During those years, the CIA’s National Photographic Interpretation Center was busy exploiting MiG imagery provided by overhead sensors. Back then, with the war in Vietnam expanding, a major concern was the number, models, and distribution of MiGs in the North. In February 1966, NPIC again reported on Phuc Yen, revealing that on Dec. 23, 1965, seven MiG-21 aircraft and four canvas-covered aircraft were photographed at the airfield.
NPIC also reported on images of MiGs in flight over North Vietnam and China. One image was the first of the airplane flying over North Vietnam. A December 1966 report noted images of two aircraft in flight—one armed with two Atoll air-to-air missiles, while the other carried at least one UB-16-57 rocket pod—the first time any MiG-21 in North Vietnam was identified with rocket pods.
Open and human sources contributed to the effort to monitor the acquisition and production of MiGs to nations outside the Soviet Bloc. A May 1965 CIA report, “Soviet MiG-21 Factories in India: Progress and Prospects,” cited six sources, including two Times of India articles plus State Department and air attache reports. The report included information on the Soviet-Indian agreement, the location and functions of planned factories, as well as the construction schedule, projected costs, and India’s plans to produce basic components from raw materials and its dissatisfaction with previously purchased MiGs.
US intelligence agencies continued to monitor MiG-21s in Eastern Europe and the Soviet Union, as indicated by the 1969 National Intelligence Estimate on Warsaw Pact general-purpose forces. The estimate noted that the latest, all-weather model of the MiG-21 constituted more than 95 percent of the aircraft in Soviet air defense regiments, and the airplane was produced in eight or nine versions—with the latest variant, identified in East Germany, as having “improved payload capabilities and improved air intercept radar.”
A Soviet MiG-25 is covered with sheets after its pilot, Victor Belenko, landed at Hakodate Airport in Japan in a successful bid to defect to the US. (AP photo)
Better Than Photographs
On June 15, 1971, a Titan-3D rocket propelled into orbit on its first mission what is generally agreed to be the most complicated piece of reconnaissance hardware ever developed. The KH-9 or Hexagon photographic reconnaissance system (with a resolution of one to two feet) would eventually replace the Corona satellite system as America’s means for searching large areas of foreign territory, particularly the Soviet Union.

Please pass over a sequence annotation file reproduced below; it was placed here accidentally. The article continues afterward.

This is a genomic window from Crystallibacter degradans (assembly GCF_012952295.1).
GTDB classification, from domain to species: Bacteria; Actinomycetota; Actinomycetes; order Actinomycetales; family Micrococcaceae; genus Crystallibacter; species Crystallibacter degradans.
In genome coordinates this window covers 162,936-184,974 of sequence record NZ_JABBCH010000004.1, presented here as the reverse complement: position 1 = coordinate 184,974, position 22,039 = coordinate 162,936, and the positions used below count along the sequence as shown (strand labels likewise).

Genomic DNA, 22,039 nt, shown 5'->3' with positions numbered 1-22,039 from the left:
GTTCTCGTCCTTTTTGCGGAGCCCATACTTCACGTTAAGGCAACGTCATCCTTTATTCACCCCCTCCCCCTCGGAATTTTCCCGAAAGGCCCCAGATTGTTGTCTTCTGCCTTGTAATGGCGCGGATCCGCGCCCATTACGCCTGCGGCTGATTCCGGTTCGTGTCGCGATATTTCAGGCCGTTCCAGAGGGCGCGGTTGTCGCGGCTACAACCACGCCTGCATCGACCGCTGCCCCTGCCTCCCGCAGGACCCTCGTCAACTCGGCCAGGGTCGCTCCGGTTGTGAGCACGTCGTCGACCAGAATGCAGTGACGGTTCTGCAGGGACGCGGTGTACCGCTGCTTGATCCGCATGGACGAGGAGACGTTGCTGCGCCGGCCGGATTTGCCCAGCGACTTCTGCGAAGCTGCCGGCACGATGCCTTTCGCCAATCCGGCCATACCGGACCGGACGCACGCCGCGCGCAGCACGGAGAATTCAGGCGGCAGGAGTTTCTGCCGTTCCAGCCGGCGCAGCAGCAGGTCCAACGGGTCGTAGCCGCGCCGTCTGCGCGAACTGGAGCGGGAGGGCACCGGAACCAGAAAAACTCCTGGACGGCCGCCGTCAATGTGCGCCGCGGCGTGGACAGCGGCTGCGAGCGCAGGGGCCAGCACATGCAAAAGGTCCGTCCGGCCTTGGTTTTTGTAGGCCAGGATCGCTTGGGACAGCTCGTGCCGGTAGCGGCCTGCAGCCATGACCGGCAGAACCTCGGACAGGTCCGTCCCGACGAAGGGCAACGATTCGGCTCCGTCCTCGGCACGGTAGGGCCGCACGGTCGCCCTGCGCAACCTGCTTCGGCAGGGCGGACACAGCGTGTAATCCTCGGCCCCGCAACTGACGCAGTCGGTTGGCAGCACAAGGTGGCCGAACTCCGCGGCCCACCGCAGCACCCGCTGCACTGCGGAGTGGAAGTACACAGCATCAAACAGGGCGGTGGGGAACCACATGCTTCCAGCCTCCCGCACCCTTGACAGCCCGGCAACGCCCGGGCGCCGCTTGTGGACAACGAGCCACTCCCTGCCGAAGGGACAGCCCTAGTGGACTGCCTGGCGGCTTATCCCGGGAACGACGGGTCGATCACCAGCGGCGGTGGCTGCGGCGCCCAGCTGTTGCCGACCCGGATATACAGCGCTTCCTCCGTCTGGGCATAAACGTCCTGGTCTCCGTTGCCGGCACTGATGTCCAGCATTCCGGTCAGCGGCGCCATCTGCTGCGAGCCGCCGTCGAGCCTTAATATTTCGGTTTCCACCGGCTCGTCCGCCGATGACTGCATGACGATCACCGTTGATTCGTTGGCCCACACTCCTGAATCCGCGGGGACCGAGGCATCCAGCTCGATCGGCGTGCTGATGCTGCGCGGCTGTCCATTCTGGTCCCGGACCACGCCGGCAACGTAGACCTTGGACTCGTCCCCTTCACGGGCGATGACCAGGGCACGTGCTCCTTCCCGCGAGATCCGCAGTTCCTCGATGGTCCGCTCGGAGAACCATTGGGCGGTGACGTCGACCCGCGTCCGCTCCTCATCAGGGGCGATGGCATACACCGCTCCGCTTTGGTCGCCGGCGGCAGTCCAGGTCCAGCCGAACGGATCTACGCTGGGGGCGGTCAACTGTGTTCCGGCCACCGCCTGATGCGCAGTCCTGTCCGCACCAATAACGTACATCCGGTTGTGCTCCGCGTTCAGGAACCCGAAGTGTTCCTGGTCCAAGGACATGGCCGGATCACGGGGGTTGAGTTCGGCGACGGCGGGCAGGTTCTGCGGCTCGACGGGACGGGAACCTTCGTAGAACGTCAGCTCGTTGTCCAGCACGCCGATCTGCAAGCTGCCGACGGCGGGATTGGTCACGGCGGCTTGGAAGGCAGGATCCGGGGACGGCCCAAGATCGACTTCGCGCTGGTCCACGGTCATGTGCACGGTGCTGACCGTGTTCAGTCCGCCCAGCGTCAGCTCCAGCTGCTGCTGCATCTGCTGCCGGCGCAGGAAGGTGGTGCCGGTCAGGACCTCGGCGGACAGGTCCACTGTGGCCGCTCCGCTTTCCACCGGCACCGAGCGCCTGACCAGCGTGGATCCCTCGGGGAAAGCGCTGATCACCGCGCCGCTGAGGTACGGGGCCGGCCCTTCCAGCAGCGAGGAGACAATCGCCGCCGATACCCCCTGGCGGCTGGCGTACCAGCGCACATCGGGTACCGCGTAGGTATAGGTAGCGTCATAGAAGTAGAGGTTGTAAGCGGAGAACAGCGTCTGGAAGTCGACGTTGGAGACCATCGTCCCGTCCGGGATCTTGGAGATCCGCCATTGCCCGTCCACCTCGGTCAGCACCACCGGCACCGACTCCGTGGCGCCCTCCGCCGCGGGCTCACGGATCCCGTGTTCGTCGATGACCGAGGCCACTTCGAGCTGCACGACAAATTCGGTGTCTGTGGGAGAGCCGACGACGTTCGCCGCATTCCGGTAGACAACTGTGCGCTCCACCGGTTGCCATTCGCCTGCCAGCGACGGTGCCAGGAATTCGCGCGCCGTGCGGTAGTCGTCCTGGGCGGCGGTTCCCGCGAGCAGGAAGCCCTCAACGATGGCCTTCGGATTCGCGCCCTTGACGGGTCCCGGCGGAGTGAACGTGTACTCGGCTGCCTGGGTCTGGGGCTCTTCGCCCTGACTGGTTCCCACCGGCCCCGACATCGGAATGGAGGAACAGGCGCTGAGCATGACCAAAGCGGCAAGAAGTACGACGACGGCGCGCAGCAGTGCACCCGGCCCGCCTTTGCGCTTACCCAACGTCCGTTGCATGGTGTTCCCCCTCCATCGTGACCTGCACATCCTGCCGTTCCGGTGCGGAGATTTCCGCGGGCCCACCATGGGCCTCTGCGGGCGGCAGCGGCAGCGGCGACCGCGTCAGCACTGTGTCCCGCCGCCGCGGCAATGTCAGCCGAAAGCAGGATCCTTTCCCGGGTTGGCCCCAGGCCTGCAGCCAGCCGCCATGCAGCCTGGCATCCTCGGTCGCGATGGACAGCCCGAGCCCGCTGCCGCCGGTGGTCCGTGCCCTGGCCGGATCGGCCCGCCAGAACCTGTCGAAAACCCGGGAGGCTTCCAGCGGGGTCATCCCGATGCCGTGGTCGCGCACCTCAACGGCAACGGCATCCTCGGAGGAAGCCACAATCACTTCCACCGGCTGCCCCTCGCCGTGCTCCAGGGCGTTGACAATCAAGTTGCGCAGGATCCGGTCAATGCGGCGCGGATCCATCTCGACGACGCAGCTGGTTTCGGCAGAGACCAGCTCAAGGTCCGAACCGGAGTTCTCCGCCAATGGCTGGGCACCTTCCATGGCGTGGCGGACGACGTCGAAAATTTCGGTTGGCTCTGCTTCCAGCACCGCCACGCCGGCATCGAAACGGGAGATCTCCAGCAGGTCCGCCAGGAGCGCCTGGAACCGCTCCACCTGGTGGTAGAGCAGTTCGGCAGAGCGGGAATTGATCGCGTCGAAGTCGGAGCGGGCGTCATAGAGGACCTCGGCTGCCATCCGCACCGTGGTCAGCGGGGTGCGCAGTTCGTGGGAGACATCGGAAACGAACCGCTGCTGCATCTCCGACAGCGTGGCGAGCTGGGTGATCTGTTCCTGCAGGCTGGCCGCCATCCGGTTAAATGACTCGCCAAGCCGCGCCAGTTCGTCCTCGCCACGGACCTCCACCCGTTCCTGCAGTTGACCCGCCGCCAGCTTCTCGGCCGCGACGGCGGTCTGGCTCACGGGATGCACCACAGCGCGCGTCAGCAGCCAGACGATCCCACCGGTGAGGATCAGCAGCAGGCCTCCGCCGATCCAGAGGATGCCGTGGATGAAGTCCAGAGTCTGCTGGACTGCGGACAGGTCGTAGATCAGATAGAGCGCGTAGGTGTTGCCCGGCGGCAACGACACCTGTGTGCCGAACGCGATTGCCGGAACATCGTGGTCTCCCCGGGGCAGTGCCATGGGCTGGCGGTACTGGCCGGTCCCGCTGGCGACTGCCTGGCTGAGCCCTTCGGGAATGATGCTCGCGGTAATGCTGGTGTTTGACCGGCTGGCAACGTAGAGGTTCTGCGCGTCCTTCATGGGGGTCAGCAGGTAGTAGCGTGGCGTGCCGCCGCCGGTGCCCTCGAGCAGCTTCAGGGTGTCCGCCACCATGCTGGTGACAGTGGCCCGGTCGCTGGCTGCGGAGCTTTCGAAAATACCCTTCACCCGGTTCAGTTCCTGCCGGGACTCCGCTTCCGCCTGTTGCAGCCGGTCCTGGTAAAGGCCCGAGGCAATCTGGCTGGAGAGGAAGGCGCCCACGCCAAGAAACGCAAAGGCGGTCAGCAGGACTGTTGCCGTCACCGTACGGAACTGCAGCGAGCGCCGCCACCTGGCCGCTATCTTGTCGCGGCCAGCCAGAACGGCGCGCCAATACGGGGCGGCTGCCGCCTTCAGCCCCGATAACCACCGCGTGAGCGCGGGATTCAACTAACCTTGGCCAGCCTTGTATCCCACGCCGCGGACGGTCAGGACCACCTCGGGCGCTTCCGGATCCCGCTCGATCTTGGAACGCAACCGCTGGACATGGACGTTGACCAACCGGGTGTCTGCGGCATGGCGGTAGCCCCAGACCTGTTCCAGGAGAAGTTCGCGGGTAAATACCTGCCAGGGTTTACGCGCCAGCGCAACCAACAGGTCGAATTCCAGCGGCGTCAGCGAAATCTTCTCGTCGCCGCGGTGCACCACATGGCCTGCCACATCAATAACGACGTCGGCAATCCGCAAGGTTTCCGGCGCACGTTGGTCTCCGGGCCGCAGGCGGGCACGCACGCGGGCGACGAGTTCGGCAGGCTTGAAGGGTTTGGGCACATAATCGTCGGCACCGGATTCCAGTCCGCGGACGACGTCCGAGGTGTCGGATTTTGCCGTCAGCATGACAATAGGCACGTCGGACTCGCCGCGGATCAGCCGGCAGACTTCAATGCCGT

As Corona evolved since its debut in 1960, the US had been able to get an ever more accurate MiG order of battle, with intelligence on airfields, training fields, and deployments. But the KH-9 was a significant improvement, and its ability to photograph huge chunks of territory with high resolution meant, according to former senior NPIC official Dino A. Brugioni, the CIA’s MiG order-of-battle report “wasn’t an estimate anymore.” Then, in 1974, US intelligence provided the first suggestion that MiG-23s had been acquired by the Syrian Air Force.
A declassified and sanitized April 4, 1974, message from the CIA to the White House states, “[deleted] the Soviet Union has supplied Syria with MiG-23 fighters and trained Syrian pilots in their operations.” Since the document is stamped “Comint Channels,” the deleted words are almost certainly, “According to communications intelligence” or some equivalent. The report also noted, “There is no evidence available to confirm the presence of MiG-23 aircraft in Syria, but such reports have come in recently with increasing frequency.”
In 1978, a Cuban refugee reported that a new contingent of MiGs had arrived in Cuba, a claim confirmed by satellite reconnaissance. To provide further details, President Jimmy Carter ordered the resumption of SR-71 missions over the island, which he had halted in 1977. The concern was whether the MiGs included not only MiG-23s, but MiG-27s, the ground-attack version of the MiG-23, which could be armed with nuclear weapons and reach deep into the United States.
However, several differences between the airplanes could not be detected from overhead photography, even SR-71 imagery. What proved to be decisive to imagery interpreters were photographs of the aircraft appearing in a Cuban magazine—photographs apparently not altered. Close examination of those images convinced the relevant NPIC interpreters that the MiGs were indeed MiG-23s.
By the late 1970s, the US was gaining a better appreciation of the MiG—an appreciation that could not be obtained from photographs.
On Sept. 6, 1976, Soviet pilot Victor Belenko flew his MiG-25 Foxbat to Japan where, before the airplane was returned to the Soviets, it was disassembled and analyzed in minute detail by US experts, revealing, according to former CIA officer Robert Clark, it “was substantially less spectacular than … described in intelligence estimates.”
This Have Drill program MiG-17 is one of two supplied to the US by Israel in the 1970s. (Illustration © Zaur Eylanbekov/Air Force Magazine)
In 1977, the Constant Peg program, a continuation of the aggressor squadron effort begun earlier in the decade in Nevada, kicked off.